When working with clients, one thing we notice is that many are focused on site design. Equally if not more important to consider prior to starting any new site is function and usability. A nice site design is great, but understanding how your customers interact on your site must be understood first.
Typically, the purpose of any website is to prompt a sale (product/service/information). Understanding how customers navigate through that process is essential.
Here are three essential rules that will help you to think through the process:
- Make it Easy. Confusing navigation is a deal killer. Make it easy for customers to find the products or services they are looking for. Think about the multiple ways someone will look for something. Create an outline and test it. Make sure it’s easy to navigate to everything on your site. In thinking about your navigation headings, don't say (for example) "pumps" when you really mean "shoes". Think through the hierarchy of the selection.
- Make it Obvious. Don’t hide the customer service essentials, such as links to shopping carts, phone numbers or other relevant contact information. The easier it is to find, the more it will be used. Put timely information up front.
- Make it Relevant. It’s a drag to go back to a site that’s not updated on a regular basis. Ask yourself what makes you keep coming back to a site over and over? Relevant and timely information. That takes work and time. If you don’t have it, find someone to help, it’s that important. Check for broken links and invalid pages. Simply adding a blog feed will help to provide consistent, timely info to your home page. Update home page articles regularly, especially if you're retail.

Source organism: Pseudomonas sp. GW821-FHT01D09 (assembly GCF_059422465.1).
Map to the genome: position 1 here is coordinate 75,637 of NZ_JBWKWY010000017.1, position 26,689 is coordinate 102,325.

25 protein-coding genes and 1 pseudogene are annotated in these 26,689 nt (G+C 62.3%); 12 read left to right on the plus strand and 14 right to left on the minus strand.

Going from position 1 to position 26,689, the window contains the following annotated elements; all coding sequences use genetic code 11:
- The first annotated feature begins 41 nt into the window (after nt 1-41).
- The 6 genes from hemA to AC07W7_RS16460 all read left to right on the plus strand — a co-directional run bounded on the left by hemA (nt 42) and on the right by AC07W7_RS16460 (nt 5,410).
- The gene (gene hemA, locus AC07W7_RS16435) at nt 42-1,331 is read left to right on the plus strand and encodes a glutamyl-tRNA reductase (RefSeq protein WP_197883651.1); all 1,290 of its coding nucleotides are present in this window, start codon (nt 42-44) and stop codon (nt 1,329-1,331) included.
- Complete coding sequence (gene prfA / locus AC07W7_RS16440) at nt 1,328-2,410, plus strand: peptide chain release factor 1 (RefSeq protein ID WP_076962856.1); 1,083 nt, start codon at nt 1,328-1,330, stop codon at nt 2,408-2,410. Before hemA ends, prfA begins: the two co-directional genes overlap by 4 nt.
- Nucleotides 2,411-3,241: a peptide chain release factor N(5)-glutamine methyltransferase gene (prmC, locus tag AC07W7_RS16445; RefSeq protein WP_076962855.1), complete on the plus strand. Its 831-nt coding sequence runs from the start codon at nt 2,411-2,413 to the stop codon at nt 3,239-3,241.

Finally, once you have your site set up and running, give it some time and then go back and study how users are interacting. Are they getting stuck and leaving pages? How are they navigating to your products or services? Can you make this quicker for them? Is the information on that page relevant to what they are searching for (does the page have a high bounce rate)? If not, it's time to revise the copy on the page and then measure again. Yep, it's the old "wash, rinse, repeat" cycle again.
This time, you'll be able to see your improvement, because you know what you're measuring.
Keeping these three guidelines in mind when creating and managing your site will save you time and also help to gain sales.
Thursday, November 20, 2014 9:08:00 PM